Researchers from the University of Jyväskylä and Central Finland Health Care District have developed an AI-based neural network to detect early knee osteoarthritis from X-ray images. The AI was able to match a doctor’s diagnosis in 87% of cases. The result is important because X-rays are the main method of diagnosing early osteoarthritis of the knee. Early diagnosis can save the patient from unnecessary examinations, treatments and even knee replacement surgery.
Osteoarthritis is the most common joint disease in the world. In Finland alone, it causes up to 600,000 medical visits each year. It is estimated to cost the national economy up to 1 billion euros per year.
The new AI-based method was trained to detect a predictive radiological feature of osteoarthritis from X-rays. The finding is not yet included in the diagnostic criteria, but orthopedic specialists consider it as an early sign of osteoarthritis. The method was developed in the Digital Health Intelligence Lab at the University of Jyväskylä as part of the AI Hub Central Finland project. It uses neural network technologies that are widely used around the world.
“The aim of the project was to train the AI to recognize an early characteristic of osteoarthritis from an x-ray. Something that experienced doctors can distinguish visually from the image, but cannot be done automatically,” explains Anri Patron, the researcher responsible for developing the method.
In practice, the AI tries to detect whether or not there is a spike on the tibial tuberosities of the knee joint. The tibial peak can be a sign of osteoarthritis.
The reliability of the method was evaluated with specialists from the Central Finland Healthcare District.
“Around 700 x-ray images were used to develop the AI model, after which the model was validated with around 200 x-ray images. The model succeeded in making an estimate of the peak that agreed with the doctors’ estimate in 87% of the cases. cases, which is a promising result,” describes Patron.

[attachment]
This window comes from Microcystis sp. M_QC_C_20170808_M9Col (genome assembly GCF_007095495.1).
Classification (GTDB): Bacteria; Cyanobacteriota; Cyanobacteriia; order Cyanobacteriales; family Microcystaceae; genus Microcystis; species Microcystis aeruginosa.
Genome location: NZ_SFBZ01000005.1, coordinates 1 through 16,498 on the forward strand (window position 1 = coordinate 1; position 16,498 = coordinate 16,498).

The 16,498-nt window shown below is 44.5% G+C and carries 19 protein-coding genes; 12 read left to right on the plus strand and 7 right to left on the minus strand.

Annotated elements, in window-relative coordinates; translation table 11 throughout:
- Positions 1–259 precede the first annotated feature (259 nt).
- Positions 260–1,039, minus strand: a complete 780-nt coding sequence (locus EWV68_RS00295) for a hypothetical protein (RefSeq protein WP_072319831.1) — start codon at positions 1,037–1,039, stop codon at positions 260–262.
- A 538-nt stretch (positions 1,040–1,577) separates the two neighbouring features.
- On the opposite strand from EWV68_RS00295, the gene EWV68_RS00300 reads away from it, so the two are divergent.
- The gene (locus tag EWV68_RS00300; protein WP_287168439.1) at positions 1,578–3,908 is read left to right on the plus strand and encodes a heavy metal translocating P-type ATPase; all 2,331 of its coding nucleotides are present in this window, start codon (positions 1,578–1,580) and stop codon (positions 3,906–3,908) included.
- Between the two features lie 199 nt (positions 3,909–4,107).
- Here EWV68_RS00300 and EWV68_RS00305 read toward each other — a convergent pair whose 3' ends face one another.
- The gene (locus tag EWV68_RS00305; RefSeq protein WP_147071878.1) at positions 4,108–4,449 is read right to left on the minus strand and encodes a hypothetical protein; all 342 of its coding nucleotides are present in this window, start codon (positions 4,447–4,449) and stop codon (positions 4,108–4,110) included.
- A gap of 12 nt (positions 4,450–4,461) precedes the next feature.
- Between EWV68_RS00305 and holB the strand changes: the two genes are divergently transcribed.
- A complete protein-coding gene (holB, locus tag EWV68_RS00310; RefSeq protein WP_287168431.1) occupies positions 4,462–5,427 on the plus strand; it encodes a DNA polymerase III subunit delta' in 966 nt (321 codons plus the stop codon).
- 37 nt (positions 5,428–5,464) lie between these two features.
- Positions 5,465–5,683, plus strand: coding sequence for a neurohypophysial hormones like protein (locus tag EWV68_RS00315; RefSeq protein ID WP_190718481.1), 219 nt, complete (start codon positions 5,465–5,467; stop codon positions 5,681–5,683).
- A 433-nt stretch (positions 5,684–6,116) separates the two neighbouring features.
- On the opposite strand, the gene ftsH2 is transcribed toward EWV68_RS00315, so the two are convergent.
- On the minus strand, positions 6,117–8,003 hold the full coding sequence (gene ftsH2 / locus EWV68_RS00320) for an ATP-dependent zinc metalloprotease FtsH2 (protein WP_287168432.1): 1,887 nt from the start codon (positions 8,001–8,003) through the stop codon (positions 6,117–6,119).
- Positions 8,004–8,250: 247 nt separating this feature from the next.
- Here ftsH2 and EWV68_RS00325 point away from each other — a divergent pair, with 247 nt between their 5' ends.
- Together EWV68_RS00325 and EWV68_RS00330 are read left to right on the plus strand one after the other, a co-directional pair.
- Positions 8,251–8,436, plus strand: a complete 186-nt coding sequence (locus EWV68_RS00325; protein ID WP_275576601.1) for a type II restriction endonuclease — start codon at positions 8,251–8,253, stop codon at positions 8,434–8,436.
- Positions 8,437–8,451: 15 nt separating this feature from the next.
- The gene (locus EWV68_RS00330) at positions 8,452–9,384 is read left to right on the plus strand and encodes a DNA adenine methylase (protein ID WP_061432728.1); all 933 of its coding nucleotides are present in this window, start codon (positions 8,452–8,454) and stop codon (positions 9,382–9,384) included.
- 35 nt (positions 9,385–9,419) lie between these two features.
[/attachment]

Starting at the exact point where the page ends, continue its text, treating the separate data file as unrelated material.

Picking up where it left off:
AI can support early diagnosis of osteoarthritis in primary healthcare
Docent Sami Äyrämö, head of the Digital Health Intelligence Laboratory at the University of Jyväskylä, explains that the development of AI models to diagnose early osteoarthritis is active globally.
“Several AI models have already been developed to detect knee osteoarthritis. These models can detect serious cases that would be easily detected by any specialist. However, the previously developed methods are not precise enough to detect manifestations at an early stage. The method currently being developed aims in particular at early detection using X-rays, which is greatly needed.
The aim is that in the future, an AI can detect early signs of knee osteoarthritis from x-rays, allowing the initial diagnosis to be made more often by general practitioners.
The project was carried out in collaboration with the Central Finland Health Care District. Juha Paloneva, CEO of the Central Finland Health Care District and professor of surgery, says early-stage osteoarthritis can be treated effectively.
“If we can make the diagnosis at an early stage, we can avoid uncertainty and costly tests such as MRI. In addition, the patient may be motivated to take steps to slow or even stop the progression of symptomatic osteoarthritis. In the best case, the patient could even avoid arthroplasty, ”summarizes Paloneva.
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Artificial intelligence searches for early sign of osteoarthritis from x-ray image – CNET
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